The Gospel is not safe or easy.  It is dangerous.  The enemies of Christ and His kingdom are clever.  Like Caiaphas they see the wisdom of one life sacrificed for many.  But they refuse to endow this life with the power to redeem.  On the other hand, there are many Christians who are sincere but completely confused about what the Gospel really is.  They presume that sincerity and good intentions  and the desire to fix the world will count for something.  Only faith matters and in faith only a life in which the people of God are unafraid of this dangerous Gospel.  When Jesus began to speak of why it was necessary for Him to suffer, die, and rise again, the disciples were shocked. When what Jesus said played out before their eyes, they were afraid.  Even the resurrection did not silence all their fears.  They met Jesus behind locked doors.  It would take the Holy Spirit to open their mouths to speak this Gospel before the world.

    St. Peter did not forget this rebuke.  On Pentecost he spoke boldly.  When he wavered, St. Paul would rebuke him.  You cannot make the Gospel inoffensive or palatable. It is always dangerous and radical and shocking.  You and I will suffer the same rebuke when we would try to make the Gospel harmless, make it all sound reasonable, and take the cross from Jesus or the cross from discipleship.  You win nothing if you gain the world and lose your soul.  Though we have nothing here, if we have Christ we have everything.  If we are ashamed of these words and draw back from the cross-shaped life of those who follow Jesus, we have nothing left.  But if confess Christ openly and live without fear the cross shaped life of self-denial, trusting in the Lord, we have everything worth having.

    The generations have not changed.  We live in an adulterous and sinful generation. Things are not improving.  Virtue is called evil and evil is called good.  An example is the so-called Equality Act now before the Senate.  When we no longer know male from female and are willing to sacrifice religious freedom on the altar of gender confusion, we face a grave threat to the very Gospel itself.   Of all our proud attempts to improve upon God’s work, nothing here will endure.  It is shocking to us but it is not news.  The prophets proclaimed it long before Jesus came to suffer for it.  The Gospel is still scandalous and the cross is still a stumbling block.  The answer does not lie in trying to repair what is ruined but to repent and rejoice in the answer that is Jesus, in the power of His cross to redeem our sinful world and release us from the curse of sin, and to proclaim and live this Gospel without fear before the nations.  Only what is in Christ shall endure.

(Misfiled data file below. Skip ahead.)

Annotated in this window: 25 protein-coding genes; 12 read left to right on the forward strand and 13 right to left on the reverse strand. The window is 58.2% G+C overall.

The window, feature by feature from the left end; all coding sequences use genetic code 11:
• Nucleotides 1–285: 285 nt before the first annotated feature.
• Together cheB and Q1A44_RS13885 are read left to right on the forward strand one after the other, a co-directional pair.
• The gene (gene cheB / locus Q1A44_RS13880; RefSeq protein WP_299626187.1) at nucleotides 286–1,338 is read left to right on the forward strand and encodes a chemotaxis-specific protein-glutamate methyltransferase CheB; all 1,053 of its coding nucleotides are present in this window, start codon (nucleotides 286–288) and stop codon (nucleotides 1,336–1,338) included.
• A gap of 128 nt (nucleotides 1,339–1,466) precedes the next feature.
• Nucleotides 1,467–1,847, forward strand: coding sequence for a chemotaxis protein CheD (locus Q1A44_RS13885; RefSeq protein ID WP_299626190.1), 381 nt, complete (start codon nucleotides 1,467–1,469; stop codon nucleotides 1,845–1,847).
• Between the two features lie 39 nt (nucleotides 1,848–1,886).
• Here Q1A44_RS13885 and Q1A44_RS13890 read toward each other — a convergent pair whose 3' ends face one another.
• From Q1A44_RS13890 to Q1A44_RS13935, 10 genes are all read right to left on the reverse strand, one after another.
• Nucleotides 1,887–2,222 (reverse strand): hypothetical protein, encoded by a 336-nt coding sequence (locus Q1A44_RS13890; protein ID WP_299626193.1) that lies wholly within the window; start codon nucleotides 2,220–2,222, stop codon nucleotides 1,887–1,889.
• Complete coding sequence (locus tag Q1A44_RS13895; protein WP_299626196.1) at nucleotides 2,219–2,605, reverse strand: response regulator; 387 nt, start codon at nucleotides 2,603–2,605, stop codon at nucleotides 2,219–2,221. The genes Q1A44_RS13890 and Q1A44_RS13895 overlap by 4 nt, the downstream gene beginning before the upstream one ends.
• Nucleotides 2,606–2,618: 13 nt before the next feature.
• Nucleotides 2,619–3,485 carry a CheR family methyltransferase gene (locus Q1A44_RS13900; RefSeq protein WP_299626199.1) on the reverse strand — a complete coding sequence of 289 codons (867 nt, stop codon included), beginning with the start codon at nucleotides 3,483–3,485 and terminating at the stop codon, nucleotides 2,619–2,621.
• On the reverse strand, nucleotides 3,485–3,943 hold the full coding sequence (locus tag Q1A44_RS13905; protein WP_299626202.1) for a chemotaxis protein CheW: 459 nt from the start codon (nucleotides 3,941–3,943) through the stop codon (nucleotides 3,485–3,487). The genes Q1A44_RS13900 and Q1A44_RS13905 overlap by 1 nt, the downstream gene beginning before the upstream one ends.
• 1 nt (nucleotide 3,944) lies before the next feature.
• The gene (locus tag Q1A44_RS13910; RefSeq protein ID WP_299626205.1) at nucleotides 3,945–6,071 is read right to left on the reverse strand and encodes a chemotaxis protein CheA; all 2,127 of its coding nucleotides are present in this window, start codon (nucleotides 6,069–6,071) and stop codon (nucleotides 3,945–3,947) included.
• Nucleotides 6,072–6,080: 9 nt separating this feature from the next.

We do not need religious wolves in sheep’s clothing to tell us how to wind our way through this sinful world and find as much happiness as we can here.  We do not need religious charlatans to tell us that evil is good and good is evil.  We do not need spiritual distractions which give us the impression of new life without the cross that makes that new life possible.  We need truth and truth tellers.  We need people willing to suffer the rebuke of truth when they are in error and people to repent of their sinful words and ways.  We need pastors with backbones willing to tell us that falsehoods are not truth and the truth is not negotiable.  

We need nothing less than the Gospel of Jesus Christ, the Son of Man betrayed into the hands of sinners, suffering and dying upon a cross that was made by us and for us, and rising to deliver to us grace and mercy none of us deserve.  We need parents who will teach and pray this Gospel into the hearts of their children and teachers who will impart this Gospel to Sunday school and catechism classes.  We need a Church in which this Gospel is the center of our life and worship and not a sideline to programs that appeal to our wants and desires.  

Whoever is ashamed of Me, says Jesus, or of My words, the Son of Man will be ashamed when He comes in His glory at the last day.  There is no sugar coating this word of warning but neither can we afford to miss the promise.  If we confess Him, He will confess us.  Jesus will know us and commend us to the Father and open the door to the place He has prepared where all the struggles, sorrows, sin and death of this life will not even be a memory.  Amen.